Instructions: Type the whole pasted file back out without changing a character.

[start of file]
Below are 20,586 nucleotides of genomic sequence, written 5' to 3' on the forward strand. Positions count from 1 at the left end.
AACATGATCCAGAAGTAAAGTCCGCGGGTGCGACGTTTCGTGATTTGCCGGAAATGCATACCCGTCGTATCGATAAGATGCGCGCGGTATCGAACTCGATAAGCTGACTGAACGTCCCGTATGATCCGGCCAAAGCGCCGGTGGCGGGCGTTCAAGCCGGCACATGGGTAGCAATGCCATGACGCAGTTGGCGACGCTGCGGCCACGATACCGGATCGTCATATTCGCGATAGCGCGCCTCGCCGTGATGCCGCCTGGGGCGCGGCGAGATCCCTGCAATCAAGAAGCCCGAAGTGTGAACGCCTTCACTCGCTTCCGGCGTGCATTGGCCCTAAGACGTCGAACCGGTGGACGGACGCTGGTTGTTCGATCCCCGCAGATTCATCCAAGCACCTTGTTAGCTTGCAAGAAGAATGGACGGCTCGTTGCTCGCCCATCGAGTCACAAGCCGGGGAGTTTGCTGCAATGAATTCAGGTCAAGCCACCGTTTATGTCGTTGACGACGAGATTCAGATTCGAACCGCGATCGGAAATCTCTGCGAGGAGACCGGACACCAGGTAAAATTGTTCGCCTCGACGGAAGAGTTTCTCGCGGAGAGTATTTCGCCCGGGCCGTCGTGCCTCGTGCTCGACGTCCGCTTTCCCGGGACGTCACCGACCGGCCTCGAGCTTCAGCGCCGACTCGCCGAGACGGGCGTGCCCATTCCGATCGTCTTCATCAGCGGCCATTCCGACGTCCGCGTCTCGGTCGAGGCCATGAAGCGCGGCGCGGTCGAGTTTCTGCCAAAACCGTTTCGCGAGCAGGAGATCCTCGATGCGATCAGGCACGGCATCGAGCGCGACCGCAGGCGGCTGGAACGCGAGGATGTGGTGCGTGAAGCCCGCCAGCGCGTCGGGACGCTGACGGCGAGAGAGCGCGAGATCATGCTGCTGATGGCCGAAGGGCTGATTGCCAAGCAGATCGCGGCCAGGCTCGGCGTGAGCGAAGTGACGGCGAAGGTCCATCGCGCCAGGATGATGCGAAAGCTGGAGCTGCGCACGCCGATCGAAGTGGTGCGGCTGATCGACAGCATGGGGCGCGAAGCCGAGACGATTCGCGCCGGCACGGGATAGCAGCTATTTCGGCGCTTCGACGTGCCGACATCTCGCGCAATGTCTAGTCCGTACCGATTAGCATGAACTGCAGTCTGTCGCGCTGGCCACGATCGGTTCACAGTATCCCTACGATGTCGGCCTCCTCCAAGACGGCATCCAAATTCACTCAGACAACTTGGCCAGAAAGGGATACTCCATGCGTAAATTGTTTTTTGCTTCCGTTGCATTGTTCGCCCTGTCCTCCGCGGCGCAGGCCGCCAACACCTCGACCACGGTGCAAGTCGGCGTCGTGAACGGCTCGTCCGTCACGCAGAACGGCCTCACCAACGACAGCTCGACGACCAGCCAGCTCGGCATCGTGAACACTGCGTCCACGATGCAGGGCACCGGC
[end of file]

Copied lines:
Below are 20,586 nucleotides of genomic sequence, written 5' to 3' on the forward strand. Positions count from 1 at the left end.
AACATGATCCAGAAGTAAAGTCCGCGGGTGCGACGTTTCGTGATTTGCCGGAAATGCATACCCGTCGTATCGATAAGATGCGCGCGGTATCGAACTCGATAAGCTGACTGAACGTCCCGTATGATCCGGCCAAAGCGCCGGTGGCGGGCGTTCAAGCCGGCACATGGGTAGCAATGCCATGACGCAGTTGGCGACGCTGCGGCCACGATACCGGATCGTCATATTCGCGATAGCGCGCCTCGCCGTGATGCCGCCTGGGGCGCGGCGAGATCCCTGCAATCAAGAAGCCCGAAGTGTGAACGCCTTCACTCGCTTCCGGCGTGCATTGGCCCTAAGACGTCGAACCGGTGGACGGACGCTGGTTGTTCGATCCCCGCAGATTCATCCAAGCACCTTGTTAGCTTGCAAGAAGAATGGACGGCTCGTTGCTCGCCCATCGAGTCACAAGCCGGGGAGTTTGCTGCAATGAATTCAGGTCAAGCCACCGTTTATGTCGTTGACGACGAGATTCAGATTCGAACCGCGATCGGAAATCTCTGCGAGGAGACCGGACACCAGGTAAAATTGTTCGCCTCGACGGAAGAGTTTCTCGCGGAGAGTATTTCGCCCGGGCCGTCGTGCCTCGTGCTCGACGTCCGCTTTCCCGGGACGTCACCGACCGGCCTCGAGCTTCAGCGCCGACTCGCCGAGACGGGCGTGCCCATTCCGATCGTCTTCATCAGCGGCCATTCCGACGTCCGCGTCTCGGTCGAGGCCATGAAGCGCGGCGCGGTCGAGTTTCTGCCAAAACCGTTTCGCGAGCAGGAGATCCTCGATGCGATCAGGCACGGCATCGAGCGCGACCGCAGGCGGCTGGAACGCGAGGATGTGGTGCGTGAAGCCCGCCAGCGCGTCGGGACGCTGACGGCGAGAGAGCGCGAGATCATGCTGCTGATGGCCGAAGGGCTGATTGCCAAGCAGATCGCGGCCAGGCTCGGCGTGAGCGAAGTGACGGCGAAGGTCCATCGCGCCAGGATGATGCGAAAGCTGGAGCTGCGCACGCCGATCGAAGTGGTGCGGCTGATCGACAGCATGGGGCGCGAAGCCGAGACGATTCGCGCCGGCACGGGATAGCAGCTATTTCGGCGCTTCGACGTGCCGACATCTCGCGCAATGTCTAGTCCGTACCGATTAGCATGAACTGCAGTCTGTCGCGCTGGCCACGATCGGTTCACAGTATCCCTACGATGTCGGCCTCCTCCAAGACGGCATCCAAATTCACTCAGACAACTTGGCCAGAAAGGGATACTCCATGCGTAAATTGTTTTTTGCTTCCGTTGCATTGTTCGCCCTGTCCTCCGCGGCGCAGGCCGCCAACACCTCGACCACGGTGCAAGTCGGCGTCGTGAACGGCTCGTCCGTCACGCAGAACGGCCTCACCAACGACAGCTCGACGACCAGCCAGCTCGGCATCGTGAACACTGCGTCCACGATGCAGGGCACCGGC